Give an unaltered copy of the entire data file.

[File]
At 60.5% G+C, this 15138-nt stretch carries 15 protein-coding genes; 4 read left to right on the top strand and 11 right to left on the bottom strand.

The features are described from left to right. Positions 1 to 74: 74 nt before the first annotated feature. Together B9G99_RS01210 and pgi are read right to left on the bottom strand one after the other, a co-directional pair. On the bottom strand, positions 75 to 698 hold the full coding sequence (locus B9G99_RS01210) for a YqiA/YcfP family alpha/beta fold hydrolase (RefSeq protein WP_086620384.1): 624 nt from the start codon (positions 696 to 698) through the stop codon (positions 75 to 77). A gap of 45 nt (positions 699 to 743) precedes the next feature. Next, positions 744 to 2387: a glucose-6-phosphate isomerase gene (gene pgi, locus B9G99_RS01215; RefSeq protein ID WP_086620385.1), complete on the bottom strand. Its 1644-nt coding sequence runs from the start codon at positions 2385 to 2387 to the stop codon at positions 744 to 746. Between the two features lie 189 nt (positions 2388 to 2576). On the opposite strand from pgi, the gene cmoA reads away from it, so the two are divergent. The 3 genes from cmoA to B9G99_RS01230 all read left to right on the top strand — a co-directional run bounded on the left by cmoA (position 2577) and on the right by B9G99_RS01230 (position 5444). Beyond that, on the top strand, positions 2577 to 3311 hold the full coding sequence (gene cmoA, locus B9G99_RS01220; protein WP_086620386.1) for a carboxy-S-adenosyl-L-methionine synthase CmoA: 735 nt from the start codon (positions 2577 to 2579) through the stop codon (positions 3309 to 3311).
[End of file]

At 60.5% G+C, this 15138-nt stretch carries 15 protein-coding genes; 4 read left to right on the top strand and 11 right to left on the bottom strand.

The features are described from left to right. Positions 1 to 74: 74 nt before the first annotated feature. Together B9G99_RS01210 and pgi are read right to left on the bottom strand one after the other, a co-directional pair. On the bottom strand, positions 75 to 698 hold the full coding sequence (locus B9G99_RS01210) for a YqiA/YcfP family alpha/beta fold hydrolase (RefSeq protein WP_086620384.1): 624 nt from the start codon (positions 696 to 698) through the stop codon (positions 75 to 77). A gap of 45 nt (positions 699 to 743) precedes the next feature. Next, positions 744 to 2387: a glucose-6-phosphate isomerase gene (gene pgi, locus B9G99_RS01215; RefSeq protein ID WP_086620385.1), complete on the bottom strand. Its 1644-nt coding sequence runs from the start codon at positions 2385 to 2387 to the stop codon at positions 744 to 746. Between the two features lie 189 nt (positions 2388 to 2576). On the opposite strand from pgi, the gene cmoA reads away from it, so the two are divergent. The 3 genes from cmoA to B9G99_RS01230 all read left to right on the top strand — a co-directional run bounded on the left by cmoA (position 2577) and on the right by B9G99_RS01230 (position 5444). Beyond that, on the top strand, positions 2577 to 3311 hold the full coding sequence (gene cmoA, locus B9G99_RS01220; protein WP_086620386.1) for a carboxy-S-adenosyl-L-methionine synthase CmoA: 735 nt from the start codon (positions 2577 to 2579) through the stop codon (positions 3309 to 3311).